Incidence of LEA data are presented over three periods. From 1989 to 1993 no intervention was done. Since 1994, a series of improvements in therapeutic measures in diabetes management are available in our area, including a prophylactic foot care teaching and treatment program (7). As the efficacy of these measures have improved across time, we have studied the incidence of LEAs during two 3-year periods (1994–1996 and 1997–1999). From 1989 to 1993, 139 diabetic subjects and 118 nondiabetic subjects underwent 156 and 139 nontraumatic LEAs, respectively, while from 1994 to 1999, 91 diabetic and 43 nondiabetic subjects suffered 111 and 49 nontraumatic LEAs, respectively. Age-adjusted incidence per 105 people in risk per year for first LEAs (95% CI) decreased from 1989–1993 to 1997–1999 in diabetic people as follows: major LEAs decreased from 67.1 (60.9–73.3) to 12.3 (14.1–10.5) and from 13.3 (11.6–15.0) to 5.6 (4.9–6.3) for men and women, respectively; minor LEAs decreased from 52.1 (45.0–59.2) to 22.5 (19.7–25.3) and from 10.9 (10.3–11.5) to 7.9 (6.8–9.0) for men and women, respectively. Data for nondiabetic people are as follows: major LEAs decreased from 2.6 (2.2–3.0) to 1.1 (0.4–1.8) and from 1.3 (1.1–1.5) to 0.5 (0.4–0.6) in men and women, respectively; minor LEAs decreased from 2.7 (2.1–3.3) to 0.7 (0.6–0.8) and from 1.5 (1.3–1-7) to 0 for men and women, respectively. Crude and age-adjusted incidence per 105 people in risk per year for first and all (major and minor) LEAs for the three periods are displayed in Table 1.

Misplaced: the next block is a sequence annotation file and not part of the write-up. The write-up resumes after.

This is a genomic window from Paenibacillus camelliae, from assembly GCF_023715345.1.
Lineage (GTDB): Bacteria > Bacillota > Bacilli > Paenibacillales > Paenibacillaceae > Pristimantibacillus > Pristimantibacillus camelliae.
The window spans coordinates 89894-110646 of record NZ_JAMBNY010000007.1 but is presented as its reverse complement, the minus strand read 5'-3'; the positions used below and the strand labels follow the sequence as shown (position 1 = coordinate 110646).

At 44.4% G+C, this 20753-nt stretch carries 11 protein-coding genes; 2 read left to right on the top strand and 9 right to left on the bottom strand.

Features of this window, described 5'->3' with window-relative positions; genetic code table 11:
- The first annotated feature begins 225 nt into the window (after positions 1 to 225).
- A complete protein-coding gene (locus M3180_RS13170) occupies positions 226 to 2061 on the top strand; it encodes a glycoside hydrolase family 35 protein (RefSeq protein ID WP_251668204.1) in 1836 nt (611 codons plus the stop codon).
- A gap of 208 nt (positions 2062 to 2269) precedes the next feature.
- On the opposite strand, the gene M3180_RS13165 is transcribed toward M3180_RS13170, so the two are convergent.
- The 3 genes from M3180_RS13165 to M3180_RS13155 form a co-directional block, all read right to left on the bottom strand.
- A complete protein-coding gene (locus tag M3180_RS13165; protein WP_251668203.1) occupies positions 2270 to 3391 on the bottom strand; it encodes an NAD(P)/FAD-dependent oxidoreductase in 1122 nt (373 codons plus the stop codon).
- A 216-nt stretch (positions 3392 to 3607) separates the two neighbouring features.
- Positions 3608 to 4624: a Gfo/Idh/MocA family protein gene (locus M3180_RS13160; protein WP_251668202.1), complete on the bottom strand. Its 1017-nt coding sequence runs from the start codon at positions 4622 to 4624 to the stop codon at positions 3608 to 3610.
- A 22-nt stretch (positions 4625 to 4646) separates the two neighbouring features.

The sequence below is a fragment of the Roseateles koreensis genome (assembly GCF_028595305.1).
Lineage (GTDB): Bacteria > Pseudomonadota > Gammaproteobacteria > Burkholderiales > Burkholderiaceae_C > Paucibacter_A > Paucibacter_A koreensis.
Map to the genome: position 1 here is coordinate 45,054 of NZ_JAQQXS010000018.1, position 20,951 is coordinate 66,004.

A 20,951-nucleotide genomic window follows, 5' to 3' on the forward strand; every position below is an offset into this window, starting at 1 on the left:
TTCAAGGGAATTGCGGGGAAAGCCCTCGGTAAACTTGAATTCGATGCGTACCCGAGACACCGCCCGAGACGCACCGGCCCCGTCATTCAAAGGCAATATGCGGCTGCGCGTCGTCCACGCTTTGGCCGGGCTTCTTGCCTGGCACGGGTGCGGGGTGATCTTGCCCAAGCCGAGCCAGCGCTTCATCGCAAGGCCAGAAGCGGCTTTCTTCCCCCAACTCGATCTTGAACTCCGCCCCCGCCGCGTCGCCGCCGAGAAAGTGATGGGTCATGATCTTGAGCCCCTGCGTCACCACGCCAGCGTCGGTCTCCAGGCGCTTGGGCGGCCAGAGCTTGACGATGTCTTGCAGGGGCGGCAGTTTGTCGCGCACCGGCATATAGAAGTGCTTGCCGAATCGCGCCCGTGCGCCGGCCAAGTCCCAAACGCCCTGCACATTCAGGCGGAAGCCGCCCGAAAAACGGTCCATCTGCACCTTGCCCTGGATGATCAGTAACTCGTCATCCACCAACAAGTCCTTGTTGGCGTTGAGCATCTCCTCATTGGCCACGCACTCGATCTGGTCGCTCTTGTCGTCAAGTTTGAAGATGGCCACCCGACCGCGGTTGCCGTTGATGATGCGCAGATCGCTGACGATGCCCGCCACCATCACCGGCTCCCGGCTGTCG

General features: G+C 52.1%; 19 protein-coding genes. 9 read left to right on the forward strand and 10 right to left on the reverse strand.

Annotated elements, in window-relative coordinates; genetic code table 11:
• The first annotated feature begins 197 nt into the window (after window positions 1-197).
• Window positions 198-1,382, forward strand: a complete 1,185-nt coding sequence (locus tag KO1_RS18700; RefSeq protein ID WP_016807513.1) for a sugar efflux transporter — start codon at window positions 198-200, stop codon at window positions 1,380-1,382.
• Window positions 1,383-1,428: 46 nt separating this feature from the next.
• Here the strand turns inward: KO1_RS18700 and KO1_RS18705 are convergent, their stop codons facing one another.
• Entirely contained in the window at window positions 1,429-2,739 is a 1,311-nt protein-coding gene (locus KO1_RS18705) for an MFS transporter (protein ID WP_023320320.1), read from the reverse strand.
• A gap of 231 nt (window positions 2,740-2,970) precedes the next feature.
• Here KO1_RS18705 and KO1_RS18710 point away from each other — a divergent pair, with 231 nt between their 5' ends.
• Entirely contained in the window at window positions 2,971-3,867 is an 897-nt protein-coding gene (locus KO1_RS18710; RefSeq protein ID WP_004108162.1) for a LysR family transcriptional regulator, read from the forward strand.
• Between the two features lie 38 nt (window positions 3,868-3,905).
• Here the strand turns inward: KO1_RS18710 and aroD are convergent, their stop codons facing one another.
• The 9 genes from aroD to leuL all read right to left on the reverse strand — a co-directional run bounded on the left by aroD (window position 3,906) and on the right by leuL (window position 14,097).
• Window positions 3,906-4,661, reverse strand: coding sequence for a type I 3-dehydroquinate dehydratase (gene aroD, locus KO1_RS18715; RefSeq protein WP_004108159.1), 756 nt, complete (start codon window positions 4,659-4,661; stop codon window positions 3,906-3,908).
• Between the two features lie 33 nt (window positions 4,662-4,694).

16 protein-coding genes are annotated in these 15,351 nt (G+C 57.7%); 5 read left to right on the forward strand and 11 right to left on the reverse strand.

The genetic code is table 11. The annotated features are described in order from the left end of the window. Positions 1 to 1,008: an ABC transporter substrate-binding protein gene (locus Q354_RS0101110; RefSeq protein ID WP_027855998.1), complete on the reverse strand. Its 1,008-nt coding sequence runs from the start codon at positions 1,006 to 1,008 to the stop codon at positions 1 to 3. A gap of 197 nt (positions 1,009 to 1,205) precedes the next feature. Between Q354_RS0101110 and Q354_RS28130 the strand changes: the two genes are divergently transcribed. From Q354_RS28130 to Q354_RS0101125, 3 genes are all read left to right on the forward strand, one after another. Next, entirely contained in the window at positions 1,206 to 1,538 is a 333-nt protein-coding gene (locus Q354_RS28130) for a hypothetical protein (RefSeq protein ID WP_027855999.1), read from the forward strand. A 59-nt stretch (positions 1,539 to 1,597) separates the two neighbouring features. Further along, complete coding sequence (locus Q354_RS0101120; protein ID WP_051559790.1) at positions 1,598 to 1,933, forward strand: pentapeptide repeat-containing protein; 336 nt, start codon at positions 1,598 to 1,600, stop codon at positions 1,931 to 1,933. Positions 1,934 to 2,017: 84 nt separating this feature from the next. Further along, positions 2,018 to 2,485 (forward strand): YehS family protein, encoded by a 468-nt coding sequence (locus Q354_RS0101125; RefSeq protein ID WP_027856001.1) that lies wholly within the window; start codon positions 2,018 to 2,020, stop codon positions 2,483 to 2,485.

The incidence of LEAs rose steeply with age >40 years and it rose dramatically with age >80 years; it was higher in men than in women. The incidence of major LEAs was greater than that of minor LEAs in nondiabetic people, whereas diabetic subjects more frequently suffered minor LEAs.

For major LEAs, estimations of ascertainment were 100 and 98.7%, and for minor LEAs, they were 83.8 and 76.9%. Given that more than one condition was present per patient, LEAs in diabetic subjects were associated with peripheral vascular disease (PVD) (major/minor: 100/62%), neuropathy (major/minor: 78/92%), and infection (major/minor: 24/84%), whereas LEAs in nondiabetic subjects were associated with PVD (major/minor: 100/98%), neuropathy (major/minor: 22/33%), and infection (major/minor: 6/18%). According to the St. Vincent Declaration, several studies in recent years have found a decrease in the incidence of LEAs in people with diabetes.